John Lewis offers staff free food at Christmas to help reduce cost of living | UK cost of living crisis

John Lewis is to offer free food to all of its workers, including temporary staff, during its peak Christmas trading period to reduce the cost of living.

Workers in stores, warehouses and its head office will be able to eat breakfast and lunch in staff canteens while those on the road, such as long-distance truck drivers, will be able to order a packed lunch.

The offer, which will run from October 3 to January 6, comes as retailers and other businesses struggle in a tight labor market to hire staff for what could be a tough final quarter of the year as as energy bills, food and gas prices rise. weigh on household budgets.

Benefits include free food, interest-free loans, gift cards, one-time cost-of-living bonuses of up to £2,000 and further discounts on staff purchases. Some hospitals have set up food banks or offer emergency loans to workers struggling to cope while holiday specialist Hays Travel holds a raffle every month; the August winner will see their bills paid for six months.

Union leaders said one-time benefits are no substitute for a pay rise.

Kate Bell, the head of the economy at the TUC, said: ‘Of course workers will take any form of help they can get this winter. But the only real way to give working families security is a decent pay raise.

“One-off support is not enough. We need to raise wages across the economy to end this crisis in living standards.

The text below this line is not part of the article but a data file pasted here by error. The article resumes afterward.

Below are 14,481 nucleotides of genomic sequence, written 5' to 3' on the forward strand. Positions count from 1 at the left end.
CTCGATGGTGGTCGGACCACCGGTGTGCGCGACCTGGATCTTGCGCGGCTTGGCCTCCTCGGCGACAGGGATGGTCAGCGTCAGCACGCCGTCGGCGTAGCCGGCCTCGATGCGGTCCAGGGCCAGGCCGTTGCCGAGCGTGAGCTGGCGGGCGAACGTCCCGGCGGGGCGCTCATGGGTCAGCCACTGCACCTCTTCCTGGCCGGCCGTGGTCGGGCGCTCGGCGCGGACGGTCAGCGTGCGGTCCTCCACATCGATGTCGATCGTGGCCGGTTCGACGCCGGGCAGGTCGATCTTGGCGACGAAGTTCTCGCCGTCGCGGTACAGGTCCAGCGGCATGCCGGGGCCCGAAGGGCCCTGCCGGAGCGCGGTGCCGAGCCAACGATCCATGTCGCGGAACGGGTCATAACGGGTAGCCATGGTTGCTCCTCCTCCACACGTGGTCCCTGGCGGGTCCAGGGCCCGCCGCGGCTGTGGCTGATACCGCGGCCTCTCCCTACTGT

High levels of employment and Brexit, which has disrupted the flow of workers from the EU, have made it more difficult for companies to recruit temporary staff.

The John Lewis Partnership, which includes high-end grocer Waitrose, is trying to recruit more than 10,000 temporary jobs in the UK this Christmas, including shop assistants, storekeepers and delivery drivers.

Owned by its employees, it is known as one of the highest payers on the high street, offering a minimum of £11.05 an hour in London and £9.90 in the rest of the UK, plus a annual profit-related bonus.

But its prices have become less competitive. The group’s hourly rate in the UK has been overtaken by most large supermarkets which now pay at least £10 an hour.

His annual bonus has also come under pressure, with no payout in 2021 and just 3% – the equivalent of a week and a half’s salary – this year as the group’s profits have been hit by the pandemic and rising costs . The management team, including its chairman, Sharon White, have donated their bonuses to the Red Cross this year, but White earns a base salary of almost £1million.

Christy J. Olson